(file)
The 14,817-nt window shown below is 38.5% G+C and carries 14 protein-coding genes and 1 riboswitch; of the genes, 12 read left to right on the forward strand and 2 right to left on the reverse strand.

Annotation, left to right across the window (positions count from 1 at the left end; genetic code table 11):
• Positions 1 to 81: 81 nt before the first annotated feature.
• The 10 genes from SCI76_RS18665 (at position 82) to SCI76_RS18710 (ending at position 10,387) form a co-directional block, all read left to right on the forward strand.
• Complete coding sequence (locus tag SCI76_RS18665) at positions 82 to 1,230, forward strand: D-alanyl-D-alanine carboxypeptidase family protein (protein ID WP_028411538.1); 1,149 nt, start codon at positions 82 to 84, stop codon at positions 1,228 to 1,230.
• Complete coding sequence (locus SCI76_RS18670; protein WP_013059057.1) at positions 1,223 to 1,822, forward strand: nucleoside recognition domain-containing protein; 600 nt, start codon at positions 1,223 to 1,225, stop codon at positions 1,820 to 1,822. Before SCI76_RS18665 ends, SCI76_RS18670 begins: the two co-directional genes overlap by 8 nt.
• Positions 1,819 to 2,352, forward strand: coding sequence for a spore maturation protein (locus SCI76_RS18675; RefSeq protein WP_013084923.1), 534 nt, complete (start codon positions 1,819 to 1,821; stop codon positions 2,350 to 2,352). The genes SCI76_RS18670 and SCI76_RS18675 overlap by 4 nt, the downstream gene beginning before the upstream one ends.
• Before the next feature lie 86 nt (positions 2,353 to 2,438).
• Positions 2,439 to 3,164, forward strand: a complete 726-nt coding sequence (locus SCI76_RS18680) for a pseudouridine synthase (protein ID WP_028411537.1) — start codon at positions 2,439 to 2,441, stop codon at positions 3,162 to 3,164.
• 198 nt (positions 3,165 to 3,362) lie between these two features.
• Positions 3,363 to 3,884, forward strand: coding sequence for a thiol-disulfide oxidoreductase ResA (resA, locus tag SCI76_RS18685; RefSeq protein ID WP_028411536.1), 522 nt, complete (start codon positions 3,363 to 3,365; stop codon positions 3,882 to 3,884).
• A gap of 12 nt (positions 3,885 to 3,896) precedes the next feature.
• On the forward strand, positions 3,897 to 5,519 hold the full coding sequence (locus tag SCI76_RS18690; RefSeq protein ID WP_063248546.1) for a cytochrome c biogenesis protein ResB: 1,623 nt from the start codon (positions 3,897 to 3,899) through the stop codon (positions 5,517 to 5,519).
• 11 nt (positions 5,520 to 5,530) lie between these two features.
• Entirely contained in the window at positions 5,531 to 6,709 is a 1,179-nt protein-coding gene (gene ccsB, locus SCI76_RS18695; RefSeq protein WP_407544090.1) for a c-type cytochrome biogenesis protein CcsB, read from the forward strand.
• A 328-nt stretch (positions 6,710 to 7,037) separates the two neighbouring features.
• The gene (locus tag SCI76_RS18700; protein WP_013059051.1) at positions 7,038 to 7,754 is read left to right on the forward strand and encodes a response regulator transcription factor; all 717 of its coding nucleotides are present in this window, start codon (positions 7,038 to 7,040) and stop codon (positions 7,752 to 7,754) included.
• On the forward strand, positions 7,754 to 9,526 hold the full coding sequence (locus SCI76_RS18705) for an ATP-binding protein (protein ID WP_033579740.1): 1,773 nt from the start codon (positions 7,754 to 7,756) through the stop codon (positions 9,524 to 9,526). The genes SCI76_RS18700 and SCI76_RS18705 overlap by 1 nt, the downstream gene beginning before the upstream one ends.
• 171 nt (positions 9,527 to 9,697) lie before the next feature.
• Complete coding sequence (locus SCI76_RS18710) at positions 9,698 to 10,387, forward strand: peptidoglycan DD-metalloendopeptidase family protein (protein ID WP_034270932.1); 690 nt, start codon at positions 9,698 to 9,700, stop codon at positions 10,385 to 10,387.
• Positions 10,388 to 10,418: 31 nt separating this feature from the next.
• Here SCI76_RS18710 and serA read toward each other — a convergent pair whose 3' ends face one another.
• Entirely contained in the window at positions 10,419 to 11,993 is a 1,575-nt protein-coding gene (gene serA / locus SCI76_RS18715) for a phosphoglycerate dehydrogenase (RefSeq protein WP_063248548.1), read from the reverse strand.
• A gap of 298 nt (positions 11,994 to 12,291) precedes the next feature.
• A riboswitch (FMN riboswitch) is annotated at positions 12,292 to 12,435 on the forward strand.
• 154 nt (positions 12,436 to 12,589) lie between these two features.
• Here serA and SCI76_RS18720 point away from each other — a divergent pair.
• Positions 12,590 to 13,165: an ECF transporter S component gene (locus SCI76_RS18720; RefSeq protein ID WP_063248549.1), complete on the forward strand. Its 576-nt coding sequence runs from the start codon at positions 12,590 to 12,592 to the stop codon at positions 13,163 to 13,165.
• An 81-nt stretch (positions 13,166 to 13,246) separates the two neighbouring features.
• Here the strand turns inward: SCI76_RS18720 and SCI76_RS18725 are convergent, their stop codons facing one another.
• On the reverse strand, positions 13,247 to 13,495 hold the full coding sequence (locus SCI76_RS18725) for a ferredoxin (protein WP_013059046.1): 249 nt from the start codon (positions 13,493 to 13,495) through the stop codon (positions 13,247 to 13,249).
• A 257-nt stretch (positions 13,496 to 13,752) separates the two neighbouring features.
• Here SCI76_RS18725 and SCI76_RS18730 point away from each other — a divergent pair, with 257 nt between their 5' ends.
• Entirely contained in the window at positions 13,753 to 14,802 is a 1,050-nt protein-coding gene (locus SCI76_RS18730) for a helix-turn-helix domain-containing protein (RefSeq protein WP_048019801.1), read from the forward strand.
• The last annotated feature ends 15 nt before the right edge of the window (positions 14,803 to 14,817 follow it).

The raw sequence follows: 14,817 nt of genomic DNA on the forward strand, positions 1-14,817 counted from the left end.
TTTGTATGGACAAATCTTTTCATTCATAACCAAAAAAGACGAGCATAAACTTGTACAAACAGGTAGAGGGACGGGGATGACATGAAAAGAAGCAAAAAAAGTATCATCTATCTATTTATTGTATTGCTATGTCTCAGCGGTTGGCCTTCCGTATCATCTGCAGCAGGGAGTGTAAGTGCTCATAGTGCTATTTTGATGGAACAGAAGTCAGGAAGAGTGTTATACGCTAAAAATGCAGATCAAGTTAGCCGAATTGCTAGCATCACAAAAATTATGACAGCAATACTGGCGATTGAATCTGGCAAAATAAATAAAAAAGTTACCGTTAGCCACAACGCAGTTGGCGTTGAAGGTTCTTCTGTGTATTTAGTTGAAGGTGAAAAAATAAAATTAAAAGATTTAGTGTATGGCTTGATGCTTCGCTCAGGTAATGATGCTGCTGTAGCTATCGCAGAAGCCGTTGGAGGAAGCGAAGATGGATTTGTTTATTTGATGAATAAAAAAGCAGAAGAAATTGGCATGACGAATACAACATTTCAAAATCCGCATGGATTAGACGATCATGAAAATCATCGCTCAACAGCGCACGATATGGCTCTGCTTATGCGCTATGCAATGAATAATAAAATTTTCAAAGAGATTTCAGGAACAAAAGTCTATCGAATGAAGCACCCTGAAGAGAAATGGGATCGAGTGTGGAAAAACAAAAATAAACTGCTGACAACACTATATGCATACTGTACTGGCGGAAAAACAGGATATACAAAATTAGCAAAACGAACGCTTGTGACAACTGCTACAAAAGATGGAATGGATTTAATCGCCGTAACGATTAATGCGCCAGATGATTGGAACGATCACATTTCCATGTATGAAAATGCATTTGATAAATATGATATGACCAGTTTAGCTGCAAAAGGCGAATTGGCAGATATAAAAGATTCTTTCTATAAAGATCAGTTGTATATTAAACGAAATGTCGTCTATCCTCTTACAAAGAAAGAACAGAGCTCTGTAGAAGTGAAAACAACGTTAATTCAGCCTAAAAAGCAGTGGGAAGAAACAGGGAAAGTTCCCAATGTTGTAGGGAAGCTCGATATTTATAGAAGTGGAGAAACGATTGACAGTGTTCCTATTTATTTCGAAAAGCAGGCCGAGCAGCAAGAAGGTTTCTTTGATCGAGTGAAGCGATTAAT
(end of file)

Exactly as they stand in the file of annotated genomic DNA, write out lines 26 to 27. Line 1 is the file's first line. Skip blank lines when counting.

• 154 nt (positions 12,436 to 12,589) lie between these two features.
• Here serA and SCI76_RS18720 point away from each other — a divergent pair.